• too.

  • Clergy were to remain celibate and chaste--unlike most Protestant clerics.

  • And all Catholics were to live by faith /and/ practice good works as their path to salvationnot

  • by faith alone like the Protestants.

  • The church also began establishing seminaries where priests could become more informed in

  • Catholic theology.

  • And reformers felt this training was sorely needed for priests because they were being

  • confronted by complicated Protestant challenges to Catholic doctrine.

  • And the Church began the Papal Index, a list of books that Catholics were forbidden to

  • read; In addition the Church reached deeper into society when it began to further regulate

  • marriages.

  • With the creation of a list of forbidden books and the declaration of power over marriage,

  • the Counter-Reformation took Catholicism from a point of weakness and actually expanded

  • its power.

  • At least over those who believed.

  • Even before these events, what would become a major bulwark of Catholicism and its Counter-Reformation

  • was taking shape.

  • Because in the 1520s, after being shot as a soldier in one of Spain's wars, a Spanish

  • nobleman took up the challenge to fortify Catholicism.

  • Just as Luther wrestled with his faith, Ignatius of Loyola suffered spiritual agonies and emerged

  • a charismatic leader--but unlike Luther, Ignatius and his followers remained loyal to the Catholic

  • Church.

  • In 1540, the Pope declared Ignatius's followers a religious order called the Society of Jesus

  • orJesuits.”

  • Many pre-existing Catholic religious orders were rededicating themselves to protect and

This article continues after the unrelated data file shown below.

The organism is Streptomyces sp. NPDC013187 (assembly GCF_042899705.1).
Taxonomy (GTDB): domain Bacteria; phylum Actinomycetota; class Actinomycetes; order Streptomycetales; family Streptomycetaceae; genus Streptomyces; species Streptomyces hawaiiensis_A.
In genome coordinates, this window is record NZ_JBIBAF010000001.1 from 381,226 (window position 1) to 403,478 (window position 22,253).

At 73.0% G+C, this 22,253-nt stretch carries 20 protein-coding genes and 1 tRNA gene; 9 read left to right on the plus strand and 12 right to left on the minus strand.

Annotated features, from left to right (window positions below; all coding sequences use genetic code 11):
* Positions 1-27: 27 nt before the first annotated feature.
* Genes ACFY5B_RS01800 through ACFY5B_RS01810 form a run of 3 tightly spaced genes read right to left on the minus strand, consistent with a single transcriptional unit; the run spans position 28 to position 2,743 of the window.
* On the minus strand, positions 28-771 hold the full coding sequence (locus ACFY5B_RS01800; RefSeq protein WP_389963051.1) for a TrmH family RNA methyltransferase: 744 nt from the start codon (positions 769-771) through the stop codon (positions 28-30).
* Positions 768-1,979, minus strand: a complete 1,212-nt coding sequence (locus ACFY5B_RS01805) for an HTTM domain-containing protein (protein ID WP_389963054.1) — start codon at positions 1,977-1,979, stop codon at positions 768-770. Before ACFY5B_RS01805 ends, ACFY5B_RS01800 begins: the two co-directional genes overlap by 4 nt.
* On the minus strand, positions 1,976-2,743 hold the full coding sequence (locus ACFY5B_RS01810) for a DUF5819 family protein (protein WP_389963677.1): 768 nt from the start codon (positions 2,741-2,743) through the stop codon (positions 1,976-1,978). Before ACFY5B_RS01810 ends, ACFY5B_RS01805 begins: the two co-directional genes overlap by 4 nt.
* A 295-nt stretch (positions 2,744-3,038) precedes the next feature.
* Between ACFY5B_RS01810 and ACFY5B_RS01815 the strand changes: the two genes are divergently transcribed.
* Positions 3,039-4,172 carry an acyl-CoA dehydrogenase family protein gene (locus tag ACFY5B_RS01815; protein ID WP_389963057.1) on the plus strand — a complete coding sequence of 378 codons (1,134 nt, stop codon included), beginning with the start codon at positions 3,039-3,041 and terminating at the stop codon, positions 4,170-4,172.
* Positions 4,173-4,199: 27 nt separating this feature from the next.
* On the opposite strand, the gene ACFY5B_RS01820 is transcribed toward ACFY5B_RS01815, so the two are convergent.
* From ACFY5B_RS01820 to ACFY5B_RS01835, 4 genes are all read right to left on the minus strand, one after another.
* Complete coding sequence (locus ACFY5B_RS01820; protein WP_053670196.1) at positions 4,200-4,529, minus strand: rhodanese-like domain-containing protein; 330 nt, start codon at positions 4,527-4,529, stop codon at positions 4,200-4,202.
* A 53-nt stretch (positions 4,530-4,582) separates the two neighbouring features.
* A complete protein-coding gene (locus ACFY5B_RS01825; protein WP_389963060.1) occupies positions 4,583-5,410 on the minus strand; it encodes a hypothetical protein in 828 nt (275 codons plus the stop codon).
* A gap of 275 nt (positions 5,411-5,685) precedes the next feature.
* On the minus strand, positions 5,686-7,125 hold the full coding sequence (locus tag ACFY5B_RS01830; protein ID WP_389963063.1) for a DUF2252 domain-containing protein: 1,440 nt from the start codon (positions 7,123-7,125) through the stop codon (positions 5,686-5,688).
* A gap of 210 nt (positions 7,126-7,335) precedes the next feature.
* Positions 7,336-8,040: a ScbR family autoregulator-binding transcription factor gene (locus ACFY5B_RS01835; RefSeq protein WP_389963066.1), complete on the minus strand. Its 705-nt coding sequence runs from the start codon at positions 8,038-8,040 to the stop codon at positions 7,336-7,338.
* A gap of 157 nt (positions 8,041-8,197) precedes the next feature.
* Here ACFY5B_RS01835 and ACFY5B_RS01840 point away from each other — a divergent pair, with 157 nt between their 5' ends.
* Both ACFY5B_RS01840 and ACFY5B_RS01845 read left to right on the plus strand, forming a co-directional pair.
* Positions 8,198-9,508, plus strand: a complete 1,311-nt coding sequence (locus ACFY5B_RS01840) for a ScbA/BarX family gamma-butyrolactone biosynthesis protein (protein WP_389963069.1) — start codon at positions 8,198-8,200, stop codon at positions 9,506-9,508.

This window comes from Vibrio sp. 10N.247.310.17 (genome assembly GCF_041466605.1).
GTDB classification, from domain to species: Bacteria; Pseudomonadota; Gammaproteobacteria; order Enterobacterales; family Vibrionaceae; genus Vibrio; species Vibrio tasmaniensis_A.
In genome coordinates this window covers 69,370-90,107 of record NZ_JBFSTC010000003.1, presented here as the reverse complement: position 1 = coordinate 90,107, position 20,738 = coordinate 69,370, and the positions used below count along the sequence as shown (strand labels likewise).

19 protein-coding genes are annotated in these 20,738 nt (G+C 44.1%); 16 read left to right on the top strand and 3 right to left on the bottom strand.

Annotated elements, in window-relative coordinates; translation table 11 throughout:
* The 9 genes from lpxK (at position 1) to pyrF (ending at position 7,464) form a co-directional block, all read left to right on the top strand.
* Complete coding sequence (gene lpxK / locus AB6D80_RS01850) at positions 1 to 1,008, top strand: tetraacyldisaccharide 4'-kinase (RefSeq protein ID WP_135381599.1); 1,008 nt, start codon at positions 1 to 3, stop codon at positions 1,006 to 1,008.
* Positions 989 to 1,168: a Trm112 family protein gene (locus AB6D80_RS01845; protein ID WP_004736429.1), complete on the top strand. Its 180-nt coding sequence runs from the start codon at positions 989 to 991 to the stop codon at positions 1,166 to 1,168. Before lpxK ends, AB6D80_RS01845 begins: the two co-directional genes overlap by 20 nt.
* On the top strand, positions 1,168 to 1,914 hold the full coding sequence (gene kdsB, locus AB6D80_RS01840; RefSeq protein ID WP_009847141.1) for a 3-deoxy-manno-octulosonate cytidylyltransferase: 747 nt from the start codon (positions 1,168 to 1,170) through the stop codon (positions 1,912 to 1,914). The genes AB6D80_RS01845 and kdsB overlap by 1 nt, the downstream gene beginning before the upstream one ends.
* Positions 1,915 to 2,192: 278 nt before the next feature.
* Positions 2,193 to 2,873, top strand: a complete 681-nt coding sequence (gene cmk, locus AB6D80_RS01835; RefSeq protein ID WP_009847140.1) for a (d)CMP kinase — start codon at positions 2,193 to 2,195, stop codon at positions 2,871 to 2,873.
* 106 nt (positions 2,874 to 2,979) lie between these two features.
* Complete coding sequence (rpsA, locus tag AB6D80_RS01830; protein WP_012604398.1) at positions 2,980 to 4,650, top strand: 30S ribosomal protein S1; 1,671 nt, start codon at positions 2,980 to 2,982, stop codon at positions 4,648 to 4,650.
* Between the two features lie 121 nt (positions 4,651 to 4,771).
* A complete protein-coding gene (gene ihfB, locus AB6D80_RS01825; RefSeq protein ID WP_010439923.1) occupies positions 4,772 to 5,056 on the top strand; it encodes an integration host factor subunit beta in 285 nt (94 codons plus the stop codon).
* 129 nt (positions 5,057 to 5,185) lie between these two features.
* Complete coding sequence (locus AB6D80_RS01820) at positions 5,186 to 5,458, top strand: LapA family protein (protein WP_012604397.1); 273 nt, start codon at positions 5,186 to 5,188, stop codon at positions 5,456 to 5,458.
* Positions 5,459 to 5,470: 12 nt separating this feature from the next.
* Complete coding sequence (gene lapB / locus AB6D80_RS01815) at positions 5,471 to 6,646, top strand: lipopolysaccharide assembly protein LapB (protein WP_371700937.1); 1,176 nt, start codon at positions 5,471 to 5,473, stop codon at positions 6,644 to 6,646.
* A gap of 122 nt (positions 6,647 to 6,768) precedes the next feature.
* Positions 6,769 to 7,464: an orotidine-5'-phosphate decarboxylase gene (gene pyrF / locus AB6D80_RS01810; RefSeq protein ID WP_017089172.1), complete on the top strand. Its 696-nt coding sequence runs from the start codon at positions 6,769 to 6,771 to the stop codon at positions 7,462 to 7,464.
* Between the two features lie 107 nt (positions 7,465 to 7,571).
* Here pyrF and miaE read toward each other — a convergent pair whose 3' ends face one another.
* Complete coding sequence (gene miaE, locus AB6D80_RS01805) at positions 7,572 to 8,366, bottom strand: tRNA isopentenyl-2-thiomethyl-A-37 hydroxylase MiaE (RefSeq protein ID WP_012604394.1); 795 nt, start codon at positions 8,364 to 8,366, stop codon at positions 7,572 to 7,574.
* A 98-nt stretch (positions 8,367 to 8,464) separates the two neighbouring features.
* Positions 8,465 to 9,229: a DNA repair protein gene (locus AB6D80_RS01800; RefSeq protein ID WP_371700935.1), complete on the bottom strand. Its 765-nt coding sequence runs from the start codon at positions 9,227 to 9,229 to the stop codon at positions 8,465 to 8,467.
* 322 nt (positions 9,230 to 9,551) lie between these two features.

• nourish their faith.

  • But Loyola's approach was especially effective given the challenges from Protestantism in

  • the 1520s and thereafter.

  • First, because he organized and ran his group like an army around a hierarchy of command;

  • joining required several years of training and a strict code of discipline.

  • And all of this was timely given the Church's reputation for corruption, lax morals, and

  • in many cases, priestly incompetence, including ignorance of Latin.

  • That wasn't a problem with the Jesuits.

  • Second, the Jesuits founded schools where humanistic education thrived alongside religious

  • instruction.

  • These became a mechanism for combining the latest in intellectual practice with the revitalization

  • and reaffirmation of Catholic theology, and it was important because one of the attractions

  • of Protestantism was its emphasis on broader literacy so that everyone could directly connect

  • with scripture.

  • The Jesuits argued that Catholics could also spread education--which is why incidentally

  • there are so many Loyola Universities around the world.

  • And that brings us to our final point: In addition to reforming Catholicism in Europe,

  • the Jesuits undertook globalizing the faith as a regular part of their mission.

  • Through them, Catholicism truly did become a world religion, reaching India, and Japan,

  • and Africa, and the New World.

  • And this Jesuit activism in establishing global relationships would eventually transform Europe

  • in ways that have only recently gained the attention of historians.

  • Let's go to the Thought Bubble.

  • The Jesuits interacted worldwide with an eye on both short and long-term results--they

  • wanted to convert souls, but they also wanted through schools to shape the way that young

  • people learned, and thus their perspective.

  • It's important to remember that no education is morally neutral--what you learn about shapes

  • the way you look at the world.

  • And as they traveled, the Jesuits were in constant touch with one another comparing

  • best practices, and they also adapted different strategies to different parts of the world

  • as their order spread across the globe.